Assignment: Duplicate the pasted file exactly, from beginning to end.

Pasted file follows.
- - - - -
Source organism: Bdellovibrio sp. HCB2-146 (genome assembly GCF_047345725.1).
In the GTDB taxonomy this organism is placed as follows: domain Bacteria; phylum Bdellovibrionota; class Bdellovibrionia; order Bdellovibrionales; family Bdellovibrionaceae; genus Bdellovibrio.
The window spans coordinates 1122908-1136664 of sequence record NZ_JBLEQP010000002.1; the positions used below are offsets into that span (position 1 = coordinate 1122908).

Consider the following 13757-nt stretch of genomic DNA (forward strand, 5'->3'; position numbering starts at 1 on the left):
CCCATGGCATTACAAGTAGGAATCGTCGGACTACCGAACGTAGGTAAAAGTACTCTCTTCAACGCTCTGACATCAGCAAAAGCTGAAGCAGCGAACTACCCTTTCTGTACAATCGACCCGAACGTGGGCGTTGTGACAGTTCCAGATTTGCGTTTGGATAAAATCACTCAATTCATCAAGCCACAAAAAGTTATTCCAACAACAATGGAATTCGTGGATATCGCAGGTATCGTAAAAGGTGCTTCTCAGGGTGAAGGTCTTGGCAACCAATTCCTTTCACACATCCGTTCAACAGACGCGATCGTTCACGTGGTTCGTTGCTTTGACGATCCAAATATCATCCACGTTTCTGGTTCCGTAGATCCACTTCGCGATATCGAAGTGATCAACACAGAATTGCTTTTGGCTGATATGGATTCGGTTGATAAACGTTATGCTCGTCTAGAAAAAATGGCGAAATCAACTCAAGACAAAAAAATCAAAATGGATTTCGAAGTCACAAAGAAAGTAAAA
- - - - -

Source organism: Bdellovibrio sp. HCB2-146 (genome assembly GCF_047345725.1).
In the GTDB taxonomy this organism is placed as follows: domain Bacteria; phylum Bdellovibrionota; class Bdellovibrionia; order Bdellovibrionales; family Bdellovibrionaceae; genus Bdellovibrio.
The window spans coordinates 1122908-1136664 of sequence record NZ_JBLEQP010000002.1; the positions used below are offsets into that span (position 1 = coordinate 1122908).

Consider the following 13757-nt stretch of genomic DNA (forward strand, 5'->3'; position numbering starts at 1 on the left):
CCCATGGCATTACAAGTAGGAATCGTCGGACTACCGAACGTAGGTAAAAGTACTCTCTTCAACGCTCTGACATCAGCAAAAGCTGAAGCAGCGAACTACCCTTTCTGTACAATCGACCCGAACGTGGGCGTTGTGACAGTTCCAGATTTGCGTTTGGATAAAATCACTCAATTCATCAAGCCACAAAAAGTTATTCCAACAACAATGGAATTCGTGGATATCGCAGGTATCGTAAAAGGTGCTTCTCAGGGTGAAGGTCTTGGCAACCAATTCCTTTCACACATCCGTTCAACAGACGCGATCGTTCACGTGGTTCGTTGCTTTGACGATCCAAATATCATCCACGTTTCTGGTTCCGTAGATCCACTTCGCGATATCGAAGTGATCAACACAGAATTGCTTTTGGCTGATATGGATTCGGTTGATAAACGTTATGCTCGTCTAGAAAAAATGGCGAAATCAACTCAAGACAAAAAAATCAAAATGGATTTCGAAGTCACAAAGAAAGTAAAA